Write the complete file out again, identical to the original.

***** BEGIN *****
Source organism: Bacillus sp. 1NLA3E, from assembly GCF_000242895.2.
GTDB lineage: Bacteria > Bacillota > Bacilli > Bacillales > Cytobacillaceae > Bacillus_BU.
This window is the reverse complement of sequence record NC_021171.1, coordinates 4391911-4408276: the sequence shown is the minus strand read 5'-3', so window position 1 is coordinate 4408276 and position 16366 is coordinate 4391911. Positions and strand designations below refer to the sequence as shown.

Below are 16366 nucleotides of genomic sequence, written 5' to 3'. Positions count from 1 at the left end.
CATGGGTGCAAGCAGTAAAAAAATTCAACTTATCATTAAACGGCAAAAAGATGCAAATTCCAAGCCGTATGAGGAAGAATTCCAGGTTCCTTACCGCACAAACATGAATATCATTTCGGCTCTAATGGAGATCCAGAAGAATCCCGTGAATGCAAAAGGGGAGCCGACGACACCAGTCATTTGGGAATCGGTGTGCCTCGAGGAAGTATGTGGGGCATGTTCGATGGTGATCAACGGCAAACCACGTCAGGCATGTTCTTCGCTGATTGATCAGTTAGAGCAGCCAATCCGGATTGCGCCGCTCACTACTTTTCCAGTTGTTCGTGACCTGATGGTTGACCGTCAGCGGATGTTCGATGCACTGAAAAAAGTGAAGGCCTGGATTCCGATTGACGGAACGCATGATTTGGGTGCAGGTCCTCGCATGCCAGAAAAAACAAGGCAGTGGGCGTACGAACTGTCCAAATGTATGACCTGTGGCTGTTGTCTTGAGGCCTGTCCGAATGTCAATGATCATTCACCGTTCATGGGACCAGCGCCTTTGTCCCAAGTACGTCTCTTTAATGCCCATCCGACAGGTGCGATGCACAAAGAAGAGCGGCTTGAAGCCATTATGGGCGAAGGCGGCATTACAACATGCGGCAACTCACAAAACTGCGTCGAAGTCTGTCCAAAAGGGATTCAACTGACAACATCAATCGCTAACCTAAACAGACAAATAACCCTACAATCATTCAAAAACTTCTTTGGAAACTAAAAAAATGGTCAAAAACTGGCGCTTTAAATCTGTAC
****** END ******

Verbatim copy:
Source organism: Bacillus sp. 1NLA3E, from assembly GCF_000242895.2.
GTDB lineage: Bacteria > Bacillota > Bacilli > Bacillales > Cytobacillaceae > Bacillus_BU.
This window is the reverse complement of sequence record NC_021171.1, coordinates 4391911-4408276: the sequence shown is the minus strand read 5'-3', so window position 1 is coordinate 4408276 and position 16366 is coordinate 4391911. Positions and strand designations below refer to the sequence as shown.

Below are 16366 nucleotides of genomic sequence, written 5' to 3'. Positions count from 1 at the left end.
CATGGGTGCAAGCAGTAAAAAAATTCAACTTATCATTAAACGGCAAAAAGATGCAAATTCCAAGCCGTATGAGGAAGAATTCCAGGTTCCTTACCGCACAAACATGAATATCATTTCGGCTCTAATGGAGATCCAGAAGAATCCCGTGAATGCAAAAGGGGAGCCGACGACACCAGTCATTTGGGAATCGGTGTGCCTCGAGGAAGTATGTGGGGCATGTTCGATGGTGATCAACGGCAAACCACGTCAGGCATGTTCTTCGCTGATTGATCAGTTAGAGCAGCCAATCCGGATTGCGCCGCTCACTACTTTTCCAGTTGTTCGTGACCTGATGGTTGACCGTCAGCGGATGTTCGATGCACTGAAAAAAGTGAAGGCCTGGATTCCGATTGACGGAACGCATGATTTGGGTGCAGGTCCTCGCATGCCAGAAAAAACAAGGCAGTGGGCGTACGAACTGTCCAAATGTATGACCTGTGGCTGTTGTCTTGAGGCCTGTCCGAATGTCAATGATCATTCACCGTTCATGGGACCAGCGCCTTTGTCCCAAGTACGTCTCTTTAATGCCCATCCGACAGGTGCGATGCACAAAGAAGAGCGGCTTGAAGCCATTATGGGCGAAGGCGGCATTACAACATGCGGCAACTCACAAAACTGCGTCGAAGTCTGTCCAAAAGGGATTCAACTGACAACATCAATCGCTAACCTAAACAGACAAATAACCCTACAATCATTCAAAAACTTCTTTGGAAACTAAAAAAATGGTCAAAAACTGGCGCTTTAAATCTGTAC